Virginia Beach Leaders Strike Back At Fox’s Bill O’Reilly
Jon Frank and Deidre Fernandes, Virginian-Pilot (Hampton Roads), April 5, 2007
City leaders launched a counterattack against Fox News personality Bill O’Reilly on Thursday, calling him a “TV show gadfly” after he blamed the city in the deaths of two teenagers and accused local leaders of providing sanctuary to illegal immigrants.
Faced with angry e-mails and a potential black eye just before the start of tourist season, city officials called a news conference to defend themselves in a case that is drawing national attention.
City leaders tried to shift the debate about the recent deaths of Alison Kunhardt, 17, and Tessa Tranchant, 16, away from illegal immigration and onto drunk driving. Alfredo Ramos, 22, the man charged with aggravated involuntary manslaughter in their deaths, had a record of three alcohol-related convictions and was in the country illegally.
Ray Tranchant, Tessa’s father, urged people not to treat the tragedy like “a political football.”
“There’s been some politicizing and mudslinging against the city,” Tranchant said in a quiet voice. He added that he trusts “justice will be done.”
Police Chief Jake Jacocks Jr. said he found it “ironic that had the intoxicated driver been born and raised in Virginia Beach, little notice would have been given to this senseless tragedy by the media or the community at large.
“Unfortunately, most who have been outspoken about this recent and all-too-common tragedy have lost perspective and focus,” he said.
Ramos, born in Mexico, has been in the United States for seven years. He is in jail without bond and faces a maximum of 40 years in prison if convicted.
O’Reilly was castigating a Virginia Beach policy that forbids patrol officers from asking the immigration status of defendants charged with misdemeanors.
Jacocks said the policy is similar to those used by other large cities and is necessary so that illegal immigrants will report crimes and help in the prosecution of crimes without fear of retribution from law enforcement.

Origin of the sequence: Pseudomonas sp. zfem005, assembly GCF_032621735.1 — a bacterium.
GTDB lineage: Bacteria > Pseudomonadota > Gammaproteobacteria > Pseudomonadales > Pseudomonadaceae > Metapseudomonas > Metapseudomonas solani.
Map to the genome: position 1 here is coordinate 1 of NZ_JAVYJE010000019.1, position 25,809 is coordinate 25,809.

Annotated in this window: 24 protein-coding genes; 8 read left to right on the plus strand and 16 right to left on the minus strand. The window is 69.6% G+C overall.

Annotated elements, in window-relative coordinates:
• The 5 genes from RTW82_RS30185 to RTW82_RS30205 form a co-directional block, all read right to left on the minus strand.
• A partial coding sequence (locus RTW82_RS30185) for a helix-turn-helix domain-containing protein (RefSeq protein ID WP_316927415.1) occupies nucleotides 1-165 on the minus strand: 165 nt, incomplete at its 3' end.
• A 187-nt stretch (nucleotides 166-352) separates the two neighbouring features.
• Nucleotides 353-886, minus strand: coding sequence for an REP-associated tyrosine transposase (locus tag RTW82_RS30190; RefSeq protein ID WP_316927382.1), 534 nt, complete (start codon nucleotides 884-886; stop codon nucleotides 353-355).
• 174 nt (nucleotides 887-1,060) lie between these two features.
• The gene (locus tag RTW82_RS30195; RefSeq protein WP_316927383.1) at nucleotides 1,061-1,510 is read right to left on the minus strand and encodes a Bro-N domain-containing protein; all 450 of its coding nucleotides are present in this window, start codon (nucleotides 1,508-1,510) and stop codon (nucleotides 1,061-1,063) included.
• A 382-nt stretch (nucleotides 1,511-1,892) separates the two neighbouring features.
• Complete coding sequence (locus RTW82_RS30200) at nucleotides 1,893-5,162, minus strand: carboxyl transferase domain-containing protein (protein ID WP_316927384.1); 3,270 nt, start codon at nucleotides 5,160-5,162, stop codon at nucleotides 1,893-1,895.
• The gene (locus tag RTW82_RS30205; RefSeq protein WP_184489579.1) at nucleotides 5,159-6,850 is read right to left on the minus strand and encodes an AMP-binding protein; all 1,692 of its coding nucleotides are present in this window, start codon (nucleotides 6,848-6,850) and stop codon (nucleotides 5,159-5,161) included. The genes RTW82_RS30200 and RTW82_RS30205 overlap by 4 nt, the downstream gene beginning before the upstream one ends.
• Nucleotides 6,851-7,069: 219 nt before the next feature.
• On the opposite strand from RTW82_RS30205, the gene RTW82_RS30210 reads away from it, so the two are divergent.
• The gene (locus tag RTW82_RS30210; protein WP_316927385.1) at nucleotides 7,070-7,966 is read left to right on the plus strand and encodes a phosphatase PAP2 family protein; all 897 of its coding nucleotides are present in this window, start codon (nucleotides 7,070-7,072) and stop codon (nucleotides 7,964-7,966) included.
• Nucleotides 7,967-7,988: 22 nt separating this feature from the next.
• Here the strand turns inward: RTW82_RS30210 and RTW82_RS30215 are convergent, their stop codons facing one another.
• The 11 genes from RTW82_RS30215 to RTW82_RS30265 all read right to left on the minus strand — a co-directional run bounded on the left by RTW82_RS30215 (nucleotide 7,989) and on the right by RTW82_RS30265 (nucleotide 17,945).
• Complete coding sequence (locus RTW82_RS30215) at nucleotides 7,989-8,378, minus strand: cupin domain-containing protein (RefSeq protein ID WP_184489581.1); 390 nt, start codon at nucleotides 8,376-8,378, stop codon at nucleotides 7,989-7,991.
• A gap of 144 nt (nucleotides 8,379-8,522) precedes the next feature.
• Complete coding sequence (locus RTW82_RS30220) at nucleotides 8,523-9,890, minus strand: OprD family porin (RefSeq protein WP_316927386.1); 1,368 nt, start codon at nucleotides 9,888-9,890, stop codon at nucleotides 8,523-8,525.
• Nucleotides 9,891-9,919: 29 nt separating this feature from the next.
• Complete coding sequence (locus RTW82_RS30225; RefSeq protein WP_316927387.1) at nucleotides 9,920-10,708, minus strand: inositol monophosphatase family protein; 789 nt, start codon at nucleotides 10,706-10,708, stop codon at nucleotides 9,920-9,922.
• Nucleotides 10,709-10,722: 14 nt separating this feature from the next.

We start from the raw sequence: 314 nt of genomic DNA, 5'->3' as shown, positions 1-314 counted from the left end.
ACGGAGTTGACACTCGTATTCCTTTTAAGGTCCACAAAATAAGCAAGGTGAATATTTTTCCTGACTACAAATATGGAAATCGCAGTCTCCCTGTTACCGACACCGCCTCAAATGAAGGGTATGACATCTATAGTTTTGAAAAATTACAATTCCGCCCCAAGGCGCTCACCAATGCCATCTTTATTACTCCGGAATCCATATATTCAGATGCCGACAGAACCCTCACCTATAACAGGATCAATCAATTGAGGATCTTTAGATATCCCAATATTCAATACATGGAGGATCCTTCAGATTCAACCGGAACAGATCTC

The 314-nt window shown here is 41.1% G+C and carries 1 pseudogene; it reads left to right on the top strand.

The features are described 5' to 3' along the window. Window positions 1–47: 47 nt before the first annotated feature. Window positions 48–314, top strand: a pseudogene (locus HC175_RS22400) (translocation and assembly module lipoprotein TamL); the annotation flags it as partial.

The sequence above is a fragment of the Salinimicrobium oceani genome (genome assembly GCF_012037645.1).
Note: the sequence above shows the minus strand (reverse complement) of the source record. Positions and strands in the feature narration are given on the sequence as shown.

Jacocks, along with his leadership command, crafted the policy and put it into practice in September 2005. “As chief of police, it is my policy,” he said.
O’Reilly jabbed at Judge Colon Whitehurst for giving Ramos a “lenient” DUI sentence of 90 days suspended, a $250 fine and a one-year suspension of his driver’s license. The sentence was within legal guidelines.
“Your town, Virginia Beach, Mayor Oberndorf, sanctuary city, orders the police not to contact the feds,” O’Reilly said to Kunhardt.
Oberndorf seemed almost bewildered by the criticism.
“Neither I nor any member of the council have adopted any legislation to make this a sanctuary city,” she said.
She has rarely taken a stance on immigration locally, but as a participant in the U.S. conference of mayors, she has urged President Bush to reform the country’s immigration policies and called the proposal to build the 300-mile fence along the Mexico border “un-American.”
Kevin Hall, a spokesman for Gov. Timothy M. Kaine, said his office received about 20 telephone calls about the issue.
Hall said three callers referred to immigration proposals by Attorney General Bob McDonnell or bills on the topic that had been considered by the General Assembly this year but that most seemed to be generated solely by the television show.
“We’re telling callers that immigration is a federal responsibility,” Hall said. “We’re already undermanned in the State Police and reluctant to order them to do the federal government’s job.”